The Leadership Conference on Civil and Human Rights describes transportation as a central social justice issue, because it connects us to jobs, schools, health care, social services, and food. Many of us take such access for granted. But for people with low incomes, seniors, and people with disabilities, among others, access to transportation can be challenging.
Car ownership is expensive; lower-income families may be unable to afford insurance, gas, and maintenance. According to the 2010 US Census, one in 11 households in Orange County does not have access to a car. Some of us cannot drive, some can’t afford to, and some choose other forms of transportation. Others of us live in areas that have been left out by inadequate transportation systems that give priority to the needs of some populations at the expense of others.
Although poor weekend and nighttime bus service merely inconveniences some, it can mean an inability to keep a job for others. People with lower incomes are more likely to have evening and weekend employment. A recent report by the Brookings Institution points out that most jobs in urban areas are near transit stops, but most workers have lengthy commutes that make these jobs impractical to reach. Long commutes also restrict opportunities to participate in other elements of civic life, such as health care, community organizations, and even voting. Good public transit systems promote full participation in civic life for all.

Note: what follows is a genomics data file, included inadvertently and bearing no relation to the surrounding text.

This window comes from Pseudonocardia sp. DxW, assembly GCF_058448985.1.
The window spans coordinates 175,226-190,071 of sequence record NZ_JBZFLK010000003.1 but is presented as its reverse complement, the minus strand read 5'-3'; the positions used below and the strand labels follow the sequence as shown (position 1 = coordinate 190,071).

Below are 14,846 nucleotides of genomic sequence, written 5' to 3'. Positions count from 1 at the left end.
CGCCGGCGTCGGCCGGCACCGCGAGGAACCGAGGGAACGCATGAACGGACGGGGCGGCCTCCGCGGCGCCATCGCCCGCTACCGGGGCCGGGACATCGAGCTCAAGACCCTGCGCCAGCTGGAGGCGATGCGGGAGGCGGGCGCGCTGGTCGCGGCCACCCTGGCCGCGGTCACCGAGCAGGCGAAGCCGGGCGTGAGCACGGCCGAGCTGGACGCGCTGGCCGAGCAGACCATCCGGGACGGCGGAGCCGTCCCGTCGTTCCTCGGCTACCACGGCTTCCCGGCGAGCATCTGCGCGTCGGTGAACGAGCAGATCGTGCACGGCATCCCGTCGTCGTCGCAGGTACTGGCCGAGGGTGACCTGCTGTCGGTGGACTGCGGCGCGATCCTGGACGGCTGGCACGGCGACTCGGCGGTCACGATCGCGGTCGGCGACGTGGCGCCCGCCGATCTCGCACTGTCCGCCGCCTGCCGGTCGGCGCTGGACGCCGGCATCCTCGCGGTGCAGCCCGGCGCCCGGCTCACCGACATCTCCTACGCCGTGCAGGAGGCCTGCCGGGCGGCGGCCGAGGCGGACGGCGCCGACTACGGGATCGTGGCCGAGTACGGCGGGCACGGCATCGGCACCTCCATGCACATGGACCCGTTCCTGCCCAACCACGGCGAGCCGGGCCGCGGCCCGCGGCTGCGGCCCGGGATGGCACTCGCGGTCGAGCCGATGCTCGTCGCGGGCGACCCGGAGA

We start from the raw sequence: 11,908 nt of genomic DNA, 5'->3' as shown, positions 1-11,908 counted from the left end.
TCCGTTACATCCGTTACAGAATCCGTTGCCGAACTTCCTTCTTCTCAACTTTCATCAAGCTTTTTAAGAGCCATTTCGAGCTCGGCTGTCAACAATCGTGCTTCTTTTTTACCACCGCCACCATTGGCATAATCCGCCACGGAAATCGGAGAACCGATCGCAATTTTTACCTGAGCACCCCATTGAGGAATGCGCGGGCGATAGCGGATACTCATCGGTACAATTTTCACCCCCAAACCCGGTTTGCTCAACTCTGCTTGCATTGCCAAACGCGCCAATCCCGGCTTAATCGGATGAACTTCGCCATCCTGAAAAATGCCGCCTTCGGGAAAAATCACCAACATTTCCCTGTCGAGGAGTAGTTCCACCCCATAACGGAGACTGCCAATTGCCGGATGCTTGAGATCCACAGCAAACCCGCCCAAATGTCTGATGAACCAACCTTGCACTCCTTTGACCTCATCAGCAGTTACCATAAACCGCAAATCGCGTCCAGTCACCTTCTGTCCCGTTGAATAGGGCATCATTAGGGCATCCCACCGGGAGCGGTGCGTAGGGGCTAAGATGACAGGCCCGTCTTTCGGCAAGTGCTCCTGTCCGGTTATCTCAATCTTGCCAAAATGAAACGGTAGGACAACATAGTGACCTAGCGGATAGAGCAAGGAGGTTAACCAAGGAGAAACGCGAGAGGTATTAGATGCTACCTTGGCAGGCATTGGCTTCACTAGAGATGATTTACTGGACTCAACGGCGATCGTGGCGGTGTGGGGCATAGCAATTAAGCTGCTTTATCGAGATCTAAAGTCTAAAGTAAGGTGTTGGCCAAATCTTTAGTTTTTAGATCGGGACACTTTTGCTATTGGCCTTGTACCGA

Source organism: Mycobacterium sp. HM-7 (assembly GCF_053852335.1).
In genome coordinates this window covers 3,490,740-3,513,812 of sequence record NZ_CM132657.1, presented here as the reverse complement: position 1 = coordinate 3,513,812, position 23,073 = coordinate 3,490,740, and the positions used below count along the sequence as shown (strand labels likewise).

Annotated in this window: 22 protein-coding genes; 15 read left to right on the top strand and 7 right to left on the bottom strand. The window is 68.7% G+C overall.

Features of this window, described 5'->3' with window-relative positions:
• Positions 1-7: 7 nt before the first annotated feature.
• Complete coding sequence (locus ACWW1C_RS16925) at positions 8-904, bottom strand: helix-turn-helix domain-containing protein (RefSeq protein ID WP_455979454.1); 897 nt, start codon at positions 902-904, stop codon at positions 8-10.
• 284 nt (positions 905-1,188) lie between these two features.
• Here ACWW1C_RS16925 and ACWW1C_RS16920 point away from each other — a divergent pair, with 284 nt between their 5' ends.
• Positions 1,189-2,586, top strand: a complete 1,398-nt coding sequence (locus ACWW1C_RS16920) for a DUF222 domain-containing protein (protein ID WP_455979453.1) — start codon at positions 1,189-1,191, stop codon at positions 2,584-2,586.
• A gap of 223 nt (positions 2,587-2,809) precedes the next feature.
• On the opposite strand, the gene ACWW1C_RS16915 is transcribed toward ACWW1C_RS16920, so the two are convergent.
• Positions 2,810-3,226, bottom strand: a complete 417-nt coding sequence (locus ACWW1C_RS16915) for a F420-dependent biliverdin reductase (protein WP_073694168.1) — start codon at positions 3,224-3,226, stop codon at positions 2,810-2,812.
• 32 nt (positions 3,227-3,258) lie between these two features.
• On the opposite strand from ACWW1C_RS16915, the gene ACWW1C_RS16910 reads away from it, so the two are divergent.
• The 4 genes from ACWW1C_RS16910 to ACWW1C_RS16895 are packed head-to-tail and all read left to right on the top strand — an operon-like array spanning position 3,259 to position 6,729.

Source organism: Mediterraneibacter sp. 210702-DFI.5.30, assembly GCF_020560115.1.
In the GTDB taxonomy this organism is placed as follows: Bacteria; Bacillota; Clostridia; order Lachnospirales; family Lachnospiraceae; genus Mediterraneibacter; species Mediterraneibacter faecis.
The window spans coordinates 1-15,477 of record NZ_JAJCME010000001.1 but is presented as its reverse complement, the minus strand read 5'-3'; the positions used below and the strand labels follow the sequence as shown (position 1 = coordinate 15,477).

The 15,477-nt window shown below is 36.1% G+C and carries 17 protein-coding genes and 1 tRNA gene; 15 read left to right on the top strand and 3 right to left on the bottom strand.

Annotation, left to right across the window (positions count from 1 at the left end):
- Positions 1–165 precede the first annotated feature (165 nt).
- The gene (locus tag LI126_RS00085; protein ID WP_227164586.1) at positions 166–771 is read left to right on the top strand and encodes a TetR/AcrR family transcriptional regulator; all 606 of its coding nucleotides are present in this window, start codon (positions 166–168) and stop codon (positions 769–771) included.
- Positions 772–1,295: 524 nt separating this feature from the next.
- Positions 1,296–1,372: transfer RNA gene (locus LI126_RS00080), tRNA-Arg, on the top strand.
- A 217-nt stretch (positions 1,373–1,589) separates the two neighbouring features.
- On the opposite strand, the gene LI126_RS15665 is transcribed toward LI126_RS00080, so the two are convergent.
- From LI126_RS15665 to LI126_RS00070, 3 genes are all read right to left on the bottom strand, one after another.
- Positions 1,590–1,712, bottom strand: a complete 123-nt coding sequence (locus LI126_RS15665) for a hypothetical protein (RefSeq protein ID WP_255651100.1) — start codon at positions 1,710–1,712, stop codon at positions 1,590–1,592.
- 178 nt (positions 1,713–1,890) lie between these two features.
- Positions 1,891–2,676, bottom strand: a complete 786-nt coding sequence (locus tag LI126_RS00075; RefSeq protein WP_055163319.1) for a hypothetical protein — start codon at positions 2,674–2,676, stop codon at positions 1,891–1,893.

The Orange County transit plan will expand access for the whole county. The plan calls for more bus hours and new routes in rural areas, increased service in Chapel Hill and Carrboro, an Amtrak train station in Hillsborough, and bus rapid transit along Martin Luther King Jr Boulevard in Chapel Hill. These enhancements will connect rural areas to population centers, place more people within an easy commute to workplaces, and bring lower-income residents and others to vital social services. In the long term, the plan will support a light rail transit line from UNC Hospitals in Chapel Hill to S. Alston Avenue in Durham, linking Orange County residents to employment opportunities in Durham County and vice versa.
Public financing of new roads and parking structures, like the Eno River Parking Deck recently purchased by the county for $1.6 million, encourages the use of cars, leads to more traffic and pollution, and expends resources that could be dedicated to improving the lives of lower-income residents. Alarmingly, many cities have seen declines in support for public transit as urban sprawl has brought us larger highways, bigger parking decks, and higher-speed roads without sidewalks and bike lanes. This pattern of development exacerbates social isolation, apathy toward the welfare of neighbors, and erosion of community.
An improved transit system will benefit all county residents by supporting economic development, expanding opportunities for social participation, and encouraging denser development that takes pressure off rural areas and preserves open spaces. It will especially benefit neighbors who today have poorer access to jobs, health care, education, and engagement in civic life.
A community is stronger when all people are able to engage fully in public life. Please join us in voting for the Orange County transit tax on November 6.
[A version of this post appears in the September 27, 2012, issue of the Carrboro Citizen.]